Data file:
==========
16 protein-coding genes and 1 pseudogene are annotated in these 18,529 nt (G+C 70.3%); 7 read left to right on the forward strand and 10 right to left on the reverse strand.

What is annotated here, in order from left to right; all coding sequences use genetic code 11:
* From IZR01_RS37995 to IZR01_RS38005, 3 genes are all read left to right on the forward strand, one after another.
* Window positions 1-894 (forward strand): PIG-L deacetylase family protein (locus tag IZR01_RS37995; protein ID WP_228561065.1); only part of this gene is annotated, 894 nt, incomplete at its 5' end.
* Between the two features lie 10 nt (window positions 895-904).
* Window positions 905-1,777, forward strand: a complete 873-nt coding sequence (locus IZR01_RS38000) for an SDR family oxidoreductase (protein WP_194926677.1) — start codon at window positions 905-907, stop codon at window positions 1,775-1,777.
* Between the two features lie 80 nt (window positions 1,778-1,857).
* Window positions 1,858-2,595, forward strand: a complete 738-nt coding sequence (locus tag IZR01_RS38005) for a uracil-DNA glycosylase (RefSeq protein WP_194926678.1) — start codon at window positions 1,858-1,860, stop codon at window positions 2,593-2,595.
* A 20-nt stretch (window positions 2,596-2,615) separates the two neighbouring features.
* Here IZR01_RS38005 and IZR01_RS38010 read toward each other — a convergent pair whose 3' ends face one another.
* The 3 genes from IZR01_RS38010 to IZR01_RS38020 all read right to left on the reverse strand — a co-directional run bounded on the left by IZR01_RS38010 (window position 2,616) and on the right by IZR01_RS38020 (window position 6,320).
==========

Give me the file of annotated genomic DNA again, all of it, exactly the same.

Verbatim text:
16 protein-coding genes and 1 pseudogene are annotated in these 18,529 nt (G+C 70.3%); 7 read left to right on the forward strand and 10 right to left on the reverse strand.

What is annotated here, in order from left to right; all coding sequences use genetic code 11:
* From IZR01_RS37995 to IZR01_RS38005, 3 genes are all read left to right on the forward strand, one after another.
* Window positions 1-894 (forward strand): PIG-L deacetylase family protein (locus tag IZR01_RS37995; protein ID WP_228561065.1); only part of this gene is annotated, 894 nt, incomplete at its 5' end.
* Between the two features lie 10 nt (window positions 895-904).
* Window positions 905-1,777, forward strand: a complete 873-nt coding sequence (locus IZR01_RS38000) for an SDR family oxidoreductase (protein WP_194926677.1) — start codon at window positions 905-907, stop codon at window positions 1,775-1,777.
* Between the two features lie 80 nt (window positions 1,778-1,857).
* Window positions 1,858-2,595, forward strand: a complete 738-nt coding sequence (locus tag IZR01_RS38005) for a uracil-DNA glycosylase (RefSeq protein WP_194926678.1) — start codon at window positions 1,858-1,860, stop codon at window positions 2,593-2,595.
* A 20-nt stretch (window positions 2,596-2,615) separates the two neighbouring features.
* Here IZR01_RS38005 and IZR01_RS38010 read toward each other — a convergent pair whose 3' ends face one another.
* The 3 genes from IZR01_RS38010 to IZR01_RS38020 all read right to left on the reverse strand — a co-directional run bounded on the left by IZR01_RS38010 (window position 2,616) and on the right by IZR01_RS38020 (window position 6,320).